On 27 July 2012, Hot Seat stopped airing for the London 2012 Olympic Games until 13 August 2012.

A local version will air exclusively for Western Australian viewers starting in 2014.[11]

On 2 June 2014, Hot Seat celebrated its 1,000th episode. In this episode, that day's contestant Janine won $50,000. In addition, McGuire called back all the contestants telling them they each won $1,000 for appearing on its 1,000th episode.

On 16 March 2015 the top prize of $20,000 jackpotted to $541,000 and was won by Gerard Lane from Victoria, Australia.

On 13 April 2015, Hot Seat had its first revamp since it launched in 2009. The intro was slightly changed, a new set with higher resolution LED screens was introduced and new graphics using the Eurostile font. A new lifeline was also added for the final question, the Switch lifeline. The constant on the final question could use it to change the final question to another one of the same value. This lifeline was dropped after the 8 May 2015 episode, but was reinstated for episodes airing between 21 and 25 September of the same year.


Designed to be a faster-paced game than the traditional format, Hot Seat essentially involves six contestants playing each episode, with each taking turns. The traditional three lifelines are replaced by a single "pass", which can pass the current question to the next contestant in line (who cannot pass the question further). Each question is also given a time limit, with 15 seconds allocated for the first five questions, 30 for the middle five, and 45 for the last five. If a player fails to give out an answer in the time limit, it is considered an automatic pass. If that question cannot be passed on, that player is eliminated and the highest value available is reduced to the next highest amount. The money tree is given a total renovation (see right), with all amounts between $1,000 and $1,000,000 (not inclusive) reduced, and the 10th question milestone is removed. If one of the contestants answers a question incorrectly, they are eliminated, they leave with nothing, and the highest value remaining on the money tree is removed.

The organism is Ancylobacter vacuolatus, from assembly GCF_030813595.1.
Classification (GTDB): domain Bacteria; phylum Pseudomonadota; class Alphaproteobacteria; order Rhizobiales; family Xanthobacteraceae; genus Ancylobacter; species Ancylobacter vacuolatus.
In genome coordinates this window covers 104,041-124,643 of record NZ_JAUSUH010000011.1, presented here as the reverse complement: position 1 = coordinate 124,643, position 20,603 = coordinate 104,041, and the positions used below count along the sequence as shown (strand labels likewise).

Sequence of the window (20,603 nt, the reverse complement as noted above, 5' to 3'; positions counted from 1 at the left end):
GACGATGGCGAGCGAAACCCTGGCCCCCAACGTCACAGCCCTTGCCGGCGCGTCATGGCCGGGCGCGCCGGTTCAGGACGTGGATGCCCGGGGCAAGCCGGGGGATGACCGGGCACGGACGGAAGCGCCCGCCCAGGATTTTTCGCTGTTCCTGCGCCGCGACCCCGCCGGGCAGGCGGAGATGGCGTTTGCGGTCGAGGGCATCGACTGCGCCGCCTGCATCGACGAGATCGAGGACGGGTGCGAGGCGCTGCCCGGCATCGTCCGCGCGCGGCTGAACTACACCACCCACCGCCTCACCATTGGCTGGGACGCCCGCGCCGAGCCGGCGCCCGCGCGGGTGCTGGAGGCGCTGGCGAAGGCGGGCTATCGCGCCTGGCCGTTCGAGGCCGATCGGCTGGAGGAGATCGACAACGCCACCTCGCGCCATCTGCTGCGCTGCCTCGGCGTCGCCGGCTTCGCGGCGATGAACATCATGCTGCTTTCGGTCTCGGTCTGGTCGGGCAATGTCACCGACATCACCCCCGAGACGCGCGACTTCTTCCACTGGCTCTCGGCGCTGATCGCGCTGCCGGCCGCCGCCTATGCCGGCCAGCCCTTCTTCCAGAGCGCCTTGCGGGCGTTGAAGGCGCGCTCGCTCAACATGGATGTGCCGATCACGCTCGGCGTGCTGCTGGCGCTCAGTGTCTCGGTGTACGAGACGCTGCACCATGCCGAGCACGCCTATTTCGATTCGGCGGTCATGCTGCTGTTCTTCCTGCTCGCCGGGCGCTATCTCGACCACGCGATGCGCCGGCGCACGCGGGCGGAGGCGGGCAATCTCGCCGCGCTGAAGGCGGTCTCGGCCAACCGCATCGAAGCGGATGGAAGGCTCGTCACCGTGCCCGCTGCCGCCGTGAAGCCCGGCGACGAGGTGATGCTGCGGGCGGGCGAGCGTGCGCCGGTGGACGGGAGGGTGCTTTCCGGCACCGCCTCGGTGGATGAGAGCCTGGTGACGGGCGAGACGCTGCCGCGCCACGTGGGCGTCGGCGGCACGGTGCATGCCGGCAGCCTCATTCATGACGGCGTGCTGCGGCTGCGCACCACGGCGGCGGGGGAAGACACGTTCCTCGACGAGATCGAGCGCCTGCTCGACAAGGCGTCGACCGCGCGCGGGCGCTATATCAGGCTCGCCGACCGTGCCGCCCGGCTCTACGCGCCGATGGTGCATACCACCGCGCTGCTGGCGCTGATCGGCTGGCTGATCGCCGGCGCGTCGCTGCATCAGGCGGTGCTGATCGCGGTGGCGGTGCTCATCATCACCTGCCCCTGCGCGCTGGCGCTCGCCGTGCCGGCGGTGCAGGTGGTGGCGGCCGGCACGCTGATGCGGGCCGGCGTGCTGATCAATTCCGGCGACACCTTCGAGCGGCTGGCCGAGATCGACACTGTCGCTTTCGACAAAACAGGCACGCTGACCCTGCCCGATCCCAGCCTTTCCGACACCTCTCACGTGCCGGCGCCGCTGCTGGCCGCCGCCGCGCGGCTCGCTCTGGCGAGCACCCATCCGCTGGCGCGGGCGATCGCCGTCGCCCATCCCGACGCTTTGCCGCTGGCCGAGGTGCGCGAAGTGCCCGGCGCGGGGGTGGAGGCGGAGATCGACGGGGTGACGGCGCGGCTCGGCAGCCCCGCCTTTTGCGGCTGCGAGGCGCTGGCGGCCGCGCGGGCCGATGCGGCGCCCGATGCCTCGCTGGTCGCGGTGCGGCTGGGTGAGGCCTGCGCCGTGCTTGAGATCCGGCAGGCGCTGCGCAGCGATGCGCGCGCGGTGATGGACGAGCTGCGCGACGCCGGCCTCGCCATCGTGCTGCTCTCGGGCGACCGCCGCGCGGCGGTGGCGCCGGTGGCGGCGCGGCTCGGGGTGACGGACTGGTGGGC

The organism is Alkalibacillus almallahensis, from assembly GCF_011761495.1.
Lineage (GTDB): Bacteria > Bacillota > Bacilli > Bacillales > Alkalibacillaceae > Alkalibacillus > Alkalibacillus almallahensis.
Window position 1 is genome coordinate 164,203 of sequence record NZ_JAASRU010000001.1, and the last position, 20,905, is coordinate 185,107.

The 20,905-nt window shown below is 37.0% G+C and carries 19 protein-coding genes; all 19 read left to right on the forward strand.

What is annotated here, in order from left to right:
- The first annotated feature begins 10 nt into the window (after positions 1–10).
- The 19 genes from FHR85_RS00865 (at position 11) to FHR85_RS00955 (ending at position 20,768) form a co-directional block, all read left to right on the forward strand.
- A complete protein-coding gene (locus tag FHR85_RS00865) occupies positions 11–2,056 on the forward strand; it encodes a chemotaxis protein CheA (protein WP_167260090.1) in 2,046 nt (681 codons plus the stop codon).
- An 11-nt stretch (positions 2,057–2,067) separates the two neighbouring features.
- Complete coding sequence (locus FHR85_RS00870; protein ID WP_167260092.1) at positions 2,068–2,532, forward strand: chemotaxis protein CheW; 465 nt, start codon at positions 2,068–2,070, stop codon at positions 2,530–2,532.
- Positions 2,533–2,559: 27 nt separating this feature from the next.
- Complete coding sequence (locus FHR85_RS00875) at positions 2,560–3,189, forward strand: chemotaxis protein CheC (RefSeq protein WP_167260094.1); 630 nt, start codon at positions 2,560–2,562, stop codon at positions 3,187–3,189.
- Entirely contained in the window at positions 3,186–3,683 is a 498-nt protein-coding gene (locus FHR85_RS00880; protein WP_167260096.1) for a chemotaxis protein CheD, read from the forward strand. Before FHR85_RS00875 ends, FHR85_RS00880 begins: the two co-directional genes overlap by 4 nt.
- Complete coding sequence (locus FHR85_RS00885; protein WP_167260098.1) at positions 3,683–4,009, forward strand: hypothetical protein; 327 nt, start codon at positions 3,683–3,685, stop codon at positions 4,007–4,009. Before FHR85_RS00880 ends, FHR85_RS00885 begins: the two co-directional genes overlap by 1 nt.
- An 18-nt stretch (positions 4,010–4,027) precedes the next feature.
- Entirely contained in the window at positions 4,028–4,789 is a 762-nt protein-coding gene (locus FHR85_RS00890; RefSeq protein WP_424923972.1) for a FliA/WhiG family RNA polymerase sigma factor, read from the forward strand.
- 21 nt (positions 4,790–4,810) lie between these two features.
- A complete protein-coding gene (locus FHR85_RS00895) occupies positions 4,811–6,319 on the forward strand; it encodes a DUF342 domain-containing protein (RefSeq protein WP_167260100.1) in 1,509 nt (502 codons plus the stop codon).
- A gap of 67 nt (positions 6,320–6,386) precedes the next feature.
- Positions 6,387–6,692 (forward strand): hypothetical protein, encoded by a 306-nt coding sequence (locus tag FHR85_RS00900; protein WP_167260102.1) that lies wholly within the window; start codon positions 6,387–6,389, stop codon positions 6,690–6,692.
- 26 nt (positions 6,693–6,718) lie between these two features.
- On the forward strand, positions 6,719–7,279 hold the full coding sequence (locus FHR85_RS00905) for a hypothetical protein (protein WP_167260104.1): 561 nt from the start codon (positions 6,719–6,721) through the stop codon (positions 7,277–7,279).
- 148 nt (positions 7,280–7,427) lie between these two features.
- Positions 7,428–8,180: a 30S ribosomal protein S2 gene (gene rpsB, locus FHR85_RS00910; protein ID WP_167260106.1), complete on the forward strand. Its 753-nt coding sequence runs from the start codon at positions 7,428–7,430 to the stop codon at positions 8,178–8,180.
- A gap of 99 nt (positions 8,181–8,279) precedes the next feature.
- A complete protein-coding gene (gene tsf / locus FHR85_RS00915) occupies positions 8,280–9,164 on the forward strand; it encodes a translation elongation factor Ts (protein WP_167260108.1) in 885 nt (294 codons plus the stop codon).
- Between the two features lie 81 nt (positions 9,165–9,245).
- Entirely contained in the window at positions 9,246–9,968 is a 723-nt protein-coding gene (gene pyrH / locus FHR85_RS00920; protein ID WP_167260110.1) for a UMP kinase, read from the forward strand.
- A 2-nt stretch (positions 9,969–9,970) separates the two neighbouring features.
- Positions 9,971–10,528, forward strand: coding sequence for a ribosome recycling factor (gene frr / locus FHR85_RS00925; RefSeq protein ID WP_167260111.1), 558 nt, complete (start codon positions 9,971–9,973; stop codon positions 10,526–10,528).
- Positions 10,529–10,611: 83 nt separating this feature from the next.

If the first contestant answers the first five questions correctly, they are awarded an additional $1,000.

The game ends either when all contestants are eliminated or when the question for the highest value in the money tree is answered. If this last question is answered correctly, the answering player receives the amount of money. If it is answered incorrectly or not answered in time, the last player to be eliminated receives either nothing (which means that nobody receives any prize money for that show), or $1,000 if the 5th question milestone is reached. No final contestant has ever gone away empty-handed.

In one episode, a contestant gave an answer to the final question, but McGuire told the contestant that she had not answered it in time and checked with the producers to see whether this was a "pass" or she was to be awarded $1,000. While the decision was being made, the contestant insisted that she had two seconds left on the clock. In the end, the contestant won $1,000.[12]

In another episode, one of the contestants waiting in line had to leave the show due to family reasons. At the time, the $1,000,000 top prize was still in play. That contestant came back a few weeks later, leading to a $250,000 win by contestant Dave Bowyer. Contestants who do not get the chance to answer questions are often invited back a few weeks later.

During the second half of 2011, audio and visual questions were introduced to the format. Either an audio or a visual question would be asked once per episode, usually towards the beginning of the game.

As part of the 2015 revamp, the Switch lifeline was added for contestants on the final question, allowing the contestant to switch to a different question if they were unhappy with it. This feature was soon dropped on 8 May 2015, but was brought back for a week of episodes from 21 to 25 September of the same year.